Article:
By Clara Nwachukwu
ABUJA — The Federal Government, yesterday, announced the suspension of funding for the Power Holding Company of Nigeria, PHCN.
The suspension which became effective on January 1, followed the winding up of the power company, in line with its privatisation programme.
Accordingly, the staff of the PHCN at its corporate headquarters in Abuja, are currently being redeployed to its successor companies.
Clarifying issues further in a statement, Minister of Power, Prof. Barth Nnaji, was quoted as saying: “The regulatory agency (the Nigerian Electricity Regulatory Commission, NERC) has already directed that no further funds be made available to the PHCN corporate headquarters since it is not a market participant with effect from January 1, 2012.
Therefore, “staff who choose to remain in the former PHCN corporate headquarters building rather than proceed forthwith to the companies to which they have been redeployed, would find that there is no work to do in the building and that there is nobody to pay them at the end of the month for doing nothing in that building.”
Underscoring the legality of the action, the minister said the Electric Power Sector Reform, EPSR Act 2005, “empowers the National Council on Privatisation, NCP, to incorporate an initial holding company within six months of the coming into force of the Act. This holding company would assume the staff, assets and liabilities of the defunct National Electric Power Authority, NEPA,” which gave birth to the PHCN.”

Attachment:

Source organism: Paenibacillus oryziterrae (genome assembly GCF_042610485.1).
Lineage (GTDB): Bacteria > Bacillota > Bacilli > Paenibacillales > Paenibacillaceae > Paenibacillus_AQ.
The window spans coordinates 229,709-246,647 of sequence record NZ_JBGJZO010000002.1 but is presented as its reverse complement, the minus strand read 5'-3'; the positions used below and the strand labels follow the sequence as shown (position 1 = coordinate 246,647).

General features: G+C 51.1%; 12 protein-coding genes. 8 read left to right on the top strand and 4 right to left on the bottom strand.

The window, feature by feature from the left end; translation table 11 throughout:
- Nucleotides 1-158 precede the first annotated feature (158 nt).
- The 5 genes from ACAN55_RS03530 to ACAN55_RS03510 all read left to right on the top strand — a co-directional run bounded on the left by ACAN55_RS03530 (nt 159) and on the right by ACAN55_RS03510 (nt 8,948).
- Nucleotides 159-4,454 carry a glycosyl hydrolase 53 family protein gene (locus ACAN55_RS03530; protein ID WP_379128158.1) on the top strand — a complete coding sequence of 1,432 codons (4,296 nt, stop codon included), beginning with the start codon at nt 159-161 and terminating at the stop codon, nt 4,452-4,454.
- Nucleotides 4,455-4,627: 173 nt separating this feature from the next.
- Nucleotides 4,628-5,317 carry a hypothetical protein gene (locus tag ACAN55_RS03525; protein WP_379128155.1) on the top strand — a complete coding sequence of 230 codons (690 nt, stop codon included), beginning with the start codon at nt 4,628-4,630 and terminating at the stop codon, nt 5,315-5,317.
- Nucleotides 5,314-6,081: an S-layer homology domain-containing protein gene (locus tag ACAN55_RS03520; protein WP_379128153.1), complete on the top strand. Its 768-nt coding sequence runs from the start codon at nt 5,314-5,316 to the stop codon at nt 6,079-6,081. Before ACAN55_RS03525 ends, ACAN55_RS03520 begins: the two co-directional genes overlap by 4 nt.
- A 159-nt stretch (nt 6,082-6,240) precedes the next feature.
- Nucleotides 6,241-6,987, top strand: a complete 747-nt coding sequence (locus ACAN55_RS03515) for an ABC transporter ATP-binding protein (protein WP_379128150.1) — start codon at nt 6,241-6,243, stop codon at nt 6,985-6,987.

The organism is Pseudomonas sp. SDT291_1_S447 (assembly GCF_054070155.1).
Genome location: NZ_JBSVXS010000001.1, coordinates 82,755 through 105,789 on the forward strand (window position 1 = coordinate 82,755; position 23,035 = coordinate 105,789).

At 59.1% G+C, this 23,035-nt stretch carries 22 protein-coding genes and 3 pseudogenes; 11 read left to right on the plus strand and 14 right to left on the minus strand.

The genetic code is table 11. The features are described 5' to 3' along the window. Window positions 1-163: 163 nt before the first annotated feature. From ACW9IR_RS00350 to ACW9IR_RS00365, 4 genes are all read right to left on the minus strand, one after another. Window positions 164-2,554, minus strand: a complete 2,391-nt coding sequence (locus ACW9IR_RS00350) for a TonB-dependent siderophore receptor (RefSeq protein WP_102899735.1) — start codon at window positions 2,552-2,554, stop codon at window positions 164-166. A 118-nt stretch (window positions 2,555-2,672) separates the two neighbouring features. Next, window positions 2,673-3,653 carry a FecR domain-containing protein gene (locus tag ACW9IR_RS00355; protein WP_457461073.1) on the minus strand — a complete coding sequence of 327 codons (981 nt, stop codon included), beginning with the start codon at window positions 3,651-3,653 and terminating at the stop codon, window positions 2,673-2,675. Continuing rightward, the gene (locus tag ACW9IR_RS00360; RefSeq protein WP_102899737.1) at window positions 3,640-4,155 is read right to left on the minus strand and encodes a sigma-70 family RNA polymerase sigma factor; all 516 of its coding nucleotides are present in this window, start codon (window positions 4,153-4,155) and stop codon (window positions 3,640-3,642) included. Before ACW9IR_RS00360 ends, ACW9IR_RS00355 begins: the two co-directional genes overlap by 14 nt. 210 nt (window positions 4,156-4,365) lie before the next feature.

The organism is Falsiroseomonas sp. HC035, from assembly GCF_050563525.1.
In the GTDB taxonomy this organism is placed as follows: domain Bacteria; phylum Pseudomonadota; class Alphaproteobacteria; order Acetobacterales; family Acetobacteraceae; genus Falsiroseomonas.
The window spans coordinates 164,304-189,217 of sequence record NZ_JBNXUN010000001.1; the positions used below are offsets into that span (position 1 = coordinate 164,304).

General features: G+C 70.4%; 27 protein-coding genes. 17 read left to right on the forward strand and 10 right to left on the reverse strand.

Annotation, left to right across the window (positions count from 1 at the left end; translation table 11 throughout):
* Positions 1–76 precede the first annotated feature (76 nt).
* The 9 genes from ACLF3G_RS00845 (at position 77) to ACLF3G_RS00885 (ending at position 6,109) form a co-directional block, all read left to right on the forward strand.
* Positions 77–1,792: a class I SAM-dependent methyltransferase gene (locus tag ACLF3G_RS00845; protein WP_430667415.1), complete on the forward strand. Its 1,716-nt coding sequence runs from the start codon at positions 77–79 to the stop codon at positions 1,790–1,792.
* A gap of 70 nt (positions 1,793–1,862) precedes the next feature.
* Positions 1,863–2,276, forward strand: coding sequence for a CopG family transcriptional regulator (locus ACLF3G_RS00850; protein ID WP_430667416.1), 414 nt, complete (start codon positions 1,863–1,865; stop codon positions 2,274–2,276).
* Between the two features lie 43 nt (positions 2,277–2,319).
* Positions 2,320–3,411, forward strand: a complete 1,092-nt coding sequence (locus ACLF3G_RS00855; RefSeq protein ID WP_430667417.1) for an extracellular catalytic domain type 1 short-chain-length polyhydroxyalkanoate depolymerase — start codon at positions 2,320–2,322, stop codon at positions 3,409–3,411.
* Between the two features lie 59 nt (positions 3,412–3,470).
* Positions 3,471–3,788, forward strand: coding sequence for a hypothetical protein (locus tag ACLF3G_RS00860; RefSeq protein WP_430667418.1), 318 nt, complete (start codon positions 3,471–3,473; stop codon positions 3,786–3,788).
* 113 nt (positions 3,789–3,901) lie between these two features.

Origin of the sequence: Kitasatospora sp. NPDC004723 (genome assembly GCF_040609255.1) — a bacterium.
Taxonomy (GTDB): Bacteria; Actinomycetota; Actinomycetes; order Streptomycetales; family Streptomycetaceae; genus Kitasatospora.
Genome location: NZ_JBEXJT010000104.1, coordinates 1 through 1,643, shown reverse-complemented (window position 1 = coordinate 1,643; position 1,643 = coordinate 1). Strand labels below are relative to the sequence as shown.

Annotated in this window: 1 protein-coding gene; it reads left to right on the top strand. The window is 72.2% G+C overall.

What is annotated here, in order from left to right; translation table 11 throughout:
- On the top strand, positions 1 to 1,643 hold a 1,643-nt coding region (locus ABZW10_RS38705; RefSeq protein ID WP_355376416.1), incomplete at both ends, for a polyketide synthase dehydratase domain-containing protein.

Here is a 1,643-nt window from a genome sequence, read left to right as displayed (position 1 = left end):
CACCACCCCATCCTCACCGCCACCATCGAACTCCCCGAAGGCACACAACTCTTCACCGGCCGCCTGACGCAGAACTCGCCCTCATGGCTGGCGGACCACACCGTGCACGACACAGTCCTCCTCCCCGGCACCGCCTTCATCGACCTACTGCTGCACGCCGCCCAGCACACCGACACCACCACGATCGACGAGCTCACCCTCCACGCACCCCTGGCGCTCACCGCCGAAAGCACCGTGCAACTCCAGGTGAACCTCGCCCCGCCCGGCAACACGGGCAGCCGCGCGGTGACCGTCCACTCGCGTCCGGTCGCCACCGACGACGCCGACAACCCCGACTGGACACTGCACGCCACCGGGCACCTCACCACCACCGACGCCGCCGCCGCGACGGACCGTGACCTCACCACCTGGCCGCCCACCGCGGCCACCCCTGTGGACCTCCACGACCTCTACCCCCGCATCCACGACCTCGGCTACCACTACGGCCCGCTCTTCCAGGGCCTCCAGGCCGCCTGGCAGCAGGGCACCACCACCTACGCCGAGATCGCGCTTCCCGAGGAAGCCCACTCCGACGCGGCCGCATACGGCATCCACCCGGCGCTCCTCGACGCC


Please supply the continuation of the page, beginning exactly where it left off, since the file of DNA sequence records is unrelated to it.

Against this backdrop, Nnaji said the current exercise was a routine transfer of staff and not a displacement or redundancy exercise that could warrant any form of anxiety or protest.
In addition, Section 7 of the EPSR Act mandates the NERC to issue an interim licence to PHCN, which shall be valid for a period of not more than 18 months. The industry regulator was said to have duly issued this licence in 2006, as required by law. “What this means is that, by law, PHCN should have ceased to exist by 2007.”
Quoting Section 10, the minister said, “this law stipulates that not later than one year after the creation of successor companies, NCP shall issue a binding order to PHCN to transfer its remaining employees, assets, liabilities, rights and obligations to the successor companies.”
He said that the PHCN has been issued with the transfer order, which resulted in the current transfer of the headquarters staff “not only to the various successor companies but also to the parent ministry and other agencies of government where their services would be required.
“These processes are without prejudice to prior agreements reached with the workers on their entitlements, including the 50% salary increase which government has graciously granted the workers. The transferred workers shall enjoy their enhanced salaries, benefits and allowances in whichever successor company to which they have been redeployed.”
However, the transferred workers were told that their 50% salary increase arrears for June, July and August 2011, plus their transfer and January allowances will be paid at their new stations.